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RL #19: Why Communication is a Crucial Part of any Science Endeavour

At Oikoplus we offer science communication. But why actually? What was the purpose of communicating research results to a broad audience again? Isn’t there a specialised audience for research? Isn’t it enough for those who know about it to read and talk about research? Well. There are valid reasons for a broad approach to scientific outreach. In this Reading List, you will find some of them.

In German, there is the expression “coming down to earth”. The metaphor is used to call for a discussion to be calibrated back to the shared factual basis when it has gotten out of hand and untruths or lies have crept in. Knowledge of facts and facts are the result of research and science. So it is precisely the ground from the metaphor that is at stake. And it is not only experts who walk on this ground, but all of us – even if we all leave it occasionally. Some more rarely, some more often, whether consciously or unconsciously.

For a more inclusive science

In 2015, Mónica Feliú-Mójer summarised for Scientific American’s blog why effective communication makes for better science. When scientists are able to communicate effectively beyond their peers to a broader, non-scientific audience, it strengthens support for science, promotes understanding of its broader importance to society, and encourages more informed decision-making. Communication can also make science accessible to audiences traditionally excluded from the scientific process. It can help science become more diverse and inclusive.

Science for the common good

In texts on science communication, one reads time and again that researchers should not lose contact with society. Of course not. Why should research stand outside society? Ideally, research should serve society. However, this relationship between science and civil society is by no means self-evident. In an article for The conversation, Toss Gascoigne and Joan Leach, both professors at the Centre for the Public Awareness of Science at the Australian National University, argue that the 20th century can be read as a long plea for sience communication in the interest of the common good.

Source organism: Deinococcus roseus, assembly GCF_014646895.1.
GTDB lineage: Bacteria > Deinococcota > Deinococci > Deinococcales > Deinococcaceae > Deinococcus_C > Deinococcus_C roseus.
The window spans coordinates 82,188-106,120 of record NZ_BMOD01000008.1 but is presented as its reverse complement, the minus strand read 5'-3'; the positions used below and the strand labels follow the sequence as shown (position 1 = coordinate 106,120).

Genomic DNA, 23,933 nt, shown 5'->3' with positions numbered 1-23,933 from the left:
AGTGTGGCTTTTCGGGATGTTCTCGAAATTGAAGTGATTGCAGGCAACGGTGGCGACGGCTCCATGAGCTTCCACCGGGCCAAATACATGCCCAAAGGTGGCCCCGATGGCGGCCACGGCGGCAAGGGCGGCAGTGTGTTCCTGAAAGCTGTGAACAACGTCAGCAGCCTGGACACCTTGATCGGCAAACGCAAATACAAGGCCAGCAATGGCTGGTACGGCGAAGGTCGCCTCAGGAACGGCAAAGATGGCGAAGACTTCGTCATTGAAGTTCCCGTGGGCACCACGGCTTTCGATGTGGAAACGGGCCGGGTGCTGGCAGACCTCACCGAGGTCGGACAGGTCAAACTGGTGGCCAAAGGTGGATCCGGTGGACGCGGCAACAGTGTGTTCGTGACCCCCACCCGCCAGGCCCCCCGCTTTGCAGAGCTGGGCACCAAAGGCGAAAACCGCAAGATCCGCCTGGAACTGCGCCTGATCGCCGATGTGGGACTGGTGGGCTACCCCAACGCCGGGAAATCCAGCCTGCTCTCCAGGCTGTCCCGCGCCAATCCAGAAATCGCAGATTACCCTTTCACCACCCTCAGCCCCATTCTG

Not even researchers read research papers only

Dmitry Dorofeev takes a short excursion into the history of science communication. In an article on the importance of science communication in layman’s terms, he starts from the 19th century. According to Dorofeev, in 1895 an editor of the Viennese daily newspaper Neue Freie Presse learned by chance about the discovery of X-rays by Wilhelm Röntgen, but recognised the significance and placed an article on the front page of his newspaper. The London Chronicle, the New York Sun, and by the New York Times did later pick up this article. The rapid dissemination of this imaging method in mass media, certainly contributed to the fact that X-ray technology was mentioned in 1000+ scientific articles the following year, says Dorofeev. After all – and this is still true today – researchers do not only inform themselves in specialised publications.

Promotion or PR?

Communicating research and science in a way that as many people as possible can participate is a noble reason. It allows society to benefit and researchers to inform themselves about the work of their colleagues. In addition, science communication increasingly serves as advertising and PR for individual research institutions and science locations. Empirically, Peter Weingart and Marina Joubert at Stellenbosch University in South Africa looked at the motivations to engage in science communication. Based on their findings on the ever-increasing actively pursued science communication, the authors conclude that a distinction between educational and promotional forms of science communication maintains the credibility of science.

There are a number of good reasons for communicating science and the results of research in a way they are understandable and interesting. The most important of all reasons remains that the ground of facts cited at the beginning must be ordered. Because curiosity, knowledge and innovation grow on it. 
 
 In our ArcheoDanube project, we are therefore trying to make archaeology accessible to tourists in a sustainable way and to make the results of research on the history of the Danube region accessible to as many people as possible. Indeed, the coordinators just published the fourth newsletter of the Interreg project.